Much of the work this coming season will involve collecting data on tidal and ocean currents, as well as making measurements of the ice shelf conditions, to help model the behavior of the riser and how the drilling operation might play out under different scenarios, according to Rack. The team will melt several holes through the ice shelf with the ANDRILL hotwater system to deploy instruments into the ocean.
In addition, ANDRILL is interested in using a remotely operated vehicle successfully tested in McMurdo Sound for the last three seasons by Stacy Kim from Moss Landing Marine Laboratories and engineer Bob Zook .
SCINI, for Submersible Capable of under Ice Navigation and Imaging , was designed specifically for going down a hole in the ice, though it’s never attempted such a deep deployment. In its current configuration, SCINI can dive down to 300 meters, or about 30 meters below the ice shelf at this location. It has two digital cameras and could be outfitted with instruments to measure physical ocean properties where the ice meets water.
“Our ultimate goal is to create something called SCINI Deep. That would allow us to go full water depth and provide drilling support at the seafloor,” Rack said.
Said Zook, during a recent polar technology conference, “We’d love to get deep. That’s what it’s all about, I think. The Ross Ice Shelf seems to be the interesting place these days.”
The researchers feel confident the site itself will yield new insights into climate and into the geologic history of Antarctica in a relatively unexplored basin. In 2002, the RVIB Nathaniel B. Palmer collected data about the seafloor sediments at Coulman High after a huge iceberg, C-19, broke away from the front of the Ross Ice Shelf.
Since then the ice shelf has flowed back over the study site. “It now becomes a platform for drilling, if funding [for the drilling] is approved,” Rack said.
ANDRILL scientists are able to analyze the material in the core by various methods to reconstruct past climate, detecting when the ice sheet ebbed and flowed over millions of years. The idea is that by looking back in time the researchers can glean insight into how Antarctica’s ice sheets might respond in a future greenhouse world.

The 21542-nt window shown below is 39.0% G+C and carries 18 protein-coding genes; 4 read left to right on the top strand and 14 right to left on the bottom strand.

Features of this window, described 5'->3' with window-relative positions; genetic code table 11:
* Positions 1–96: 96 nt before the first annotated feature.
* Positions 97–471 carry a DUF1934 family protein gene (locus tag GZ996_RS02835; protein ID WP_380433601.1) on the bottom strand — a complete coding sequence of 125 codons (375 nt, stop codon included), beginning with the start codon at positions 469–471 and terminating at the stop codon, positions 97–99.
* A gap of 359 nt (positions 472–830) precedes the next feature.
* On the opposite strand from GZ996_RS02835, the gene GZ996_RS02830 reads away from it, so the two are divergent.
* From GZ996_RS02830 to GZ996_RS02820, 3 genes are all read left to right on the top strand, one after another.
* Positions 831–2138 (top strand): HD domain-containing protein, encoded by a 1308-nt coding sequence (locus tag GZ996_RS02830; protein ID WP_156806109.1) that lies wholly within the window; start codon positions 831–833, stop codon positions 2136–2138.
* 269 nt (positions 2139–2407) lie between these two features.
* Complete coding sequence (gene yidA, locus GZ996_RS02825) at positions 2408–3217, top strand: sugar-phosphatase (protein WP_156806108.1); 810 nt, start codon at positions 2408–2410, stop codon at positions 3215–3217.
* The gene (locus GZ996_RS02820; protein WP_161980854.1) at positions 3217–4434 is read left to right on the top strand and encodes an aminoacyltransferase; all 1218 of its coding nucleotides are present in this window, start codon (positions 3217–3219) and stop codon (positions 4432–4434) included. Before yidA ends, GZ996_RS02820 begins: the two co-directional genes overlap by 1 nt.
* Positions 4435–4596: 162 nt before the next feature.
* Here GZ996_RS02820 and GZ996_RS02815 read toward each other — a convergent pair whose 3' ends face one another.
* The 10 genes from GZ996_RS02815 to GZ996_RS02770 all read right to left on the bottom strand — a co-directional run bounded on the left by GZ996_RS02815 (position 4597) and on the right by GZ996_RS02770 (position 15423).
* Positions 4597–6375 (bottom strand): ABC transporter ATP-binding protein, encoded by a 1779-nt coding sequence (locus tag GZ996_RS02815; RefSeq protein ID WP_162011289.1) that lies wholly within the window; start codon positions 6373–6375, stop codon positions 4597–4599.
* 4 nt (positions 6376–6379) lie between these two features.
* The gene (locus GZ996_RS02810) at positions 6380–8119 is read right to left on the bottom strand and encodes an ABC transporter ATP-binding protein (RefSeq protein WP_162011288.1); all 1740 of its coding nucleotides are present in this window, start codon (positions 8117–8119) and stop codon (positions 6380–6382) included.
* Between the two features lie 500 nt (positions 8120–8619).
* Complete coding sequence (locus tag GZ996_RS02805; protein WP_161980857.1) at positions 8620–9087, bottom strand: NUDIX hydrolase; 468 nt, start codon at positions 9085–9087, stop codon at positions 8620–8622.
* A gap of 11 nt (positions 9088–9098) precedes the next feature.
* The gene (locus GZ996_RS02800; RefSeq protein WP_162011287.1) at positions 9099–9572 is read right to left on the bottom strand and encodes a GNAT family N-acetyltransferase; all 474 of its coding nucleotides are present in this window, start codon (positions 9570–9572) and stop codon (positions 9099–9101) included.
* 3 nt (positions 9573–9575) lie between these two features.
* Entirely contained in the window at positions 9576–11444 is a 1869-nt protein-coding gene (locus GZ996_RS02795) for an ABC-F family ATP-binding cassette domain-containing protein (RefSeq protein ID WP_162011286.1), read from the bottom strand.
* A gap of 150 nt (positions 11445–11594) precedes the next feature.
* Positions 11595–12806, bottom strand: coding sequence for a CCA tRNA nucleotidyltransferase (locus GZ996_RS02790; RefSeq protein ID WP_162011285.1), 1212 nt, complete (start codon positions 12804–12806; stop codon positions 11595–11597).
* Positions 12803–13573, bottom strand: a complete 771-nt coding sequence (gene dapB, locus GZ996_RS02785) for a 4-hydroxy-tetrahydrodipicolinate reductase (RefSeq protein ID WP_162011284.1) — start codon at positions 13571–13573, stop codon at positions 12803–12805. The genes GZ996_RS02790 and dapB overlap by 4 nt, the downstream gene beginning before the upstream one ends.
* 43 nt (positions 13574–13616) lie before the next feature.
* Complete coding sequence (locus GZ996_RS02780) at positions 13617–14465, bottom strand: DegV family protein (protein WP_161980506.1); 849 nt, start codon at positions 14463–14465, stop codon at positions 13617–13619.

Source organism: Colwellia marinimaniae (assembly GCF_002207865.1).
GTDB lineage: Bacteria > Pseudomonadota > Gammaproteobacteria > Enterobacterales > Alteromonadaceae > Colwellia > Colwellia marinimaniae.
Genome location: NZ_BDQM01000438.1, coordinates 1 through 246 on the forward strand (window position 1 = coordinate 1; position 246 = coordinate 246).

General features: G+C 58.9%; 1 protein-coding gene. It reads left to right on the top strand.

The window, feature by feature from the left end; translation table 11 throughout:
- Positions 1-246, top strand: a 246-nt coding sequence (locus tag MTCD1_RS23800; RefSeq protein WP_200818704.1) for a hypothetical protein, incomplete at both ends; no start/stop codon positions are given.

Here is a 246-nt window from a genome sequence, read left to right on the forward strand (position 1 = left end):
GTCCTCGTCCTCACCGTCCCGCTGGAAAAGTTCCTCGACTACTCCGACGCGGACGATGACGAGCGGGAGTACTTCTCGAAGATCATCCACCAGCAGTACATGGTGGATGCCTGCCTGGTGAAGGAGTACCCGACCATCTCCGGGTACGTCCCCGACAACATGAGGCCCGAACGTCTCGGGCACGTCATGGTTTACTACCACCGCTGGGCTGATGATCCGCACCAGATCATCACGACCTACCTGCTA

For example, findings from the McMurdo Ice Shelf (MIS) core published last year in the journal Nature suggested that even a slight rise in atmospheric concentrations of carbon dioxide, one of the gases that drives global warming, affects the stability of the West Antarctic Ice Sheet. Antarctica’s smaller ice sheet contains enough ice to raise sea levels about six meters.
Between 2 million and 5 million years ago, according to the paper, evidence indicates that at times Antarctica was warmer than today and atmospheric carbon dioxide levels were higher than the present 390 parts per million. Variations in temperature caused numerous advances and retreats of the West Antarctic Ice Sheet during this period.
Earlier ANDRILL projects involved scientists and funding from the United States, New Zealand, Italy and Germany, with NSF providing almost two-thirds of the $30 million for the International Polar Year project. The Coulman High site survey involves U.S. and New Zealand researchers and support personnel.
The Coulman High project will also test and prove mooring technology that interests other science teams working on ice shelf-ocean studies, Rack noted.
In particular, his group is collaborating with Woods Hole Oceanographic Institution and the Ocean Turbulence Laboratory in the Oceanography Department at the Naval Postgraduate School to understand more about inductive mooring technology.
“This is an interesting study for a lot of the community,” Rack said.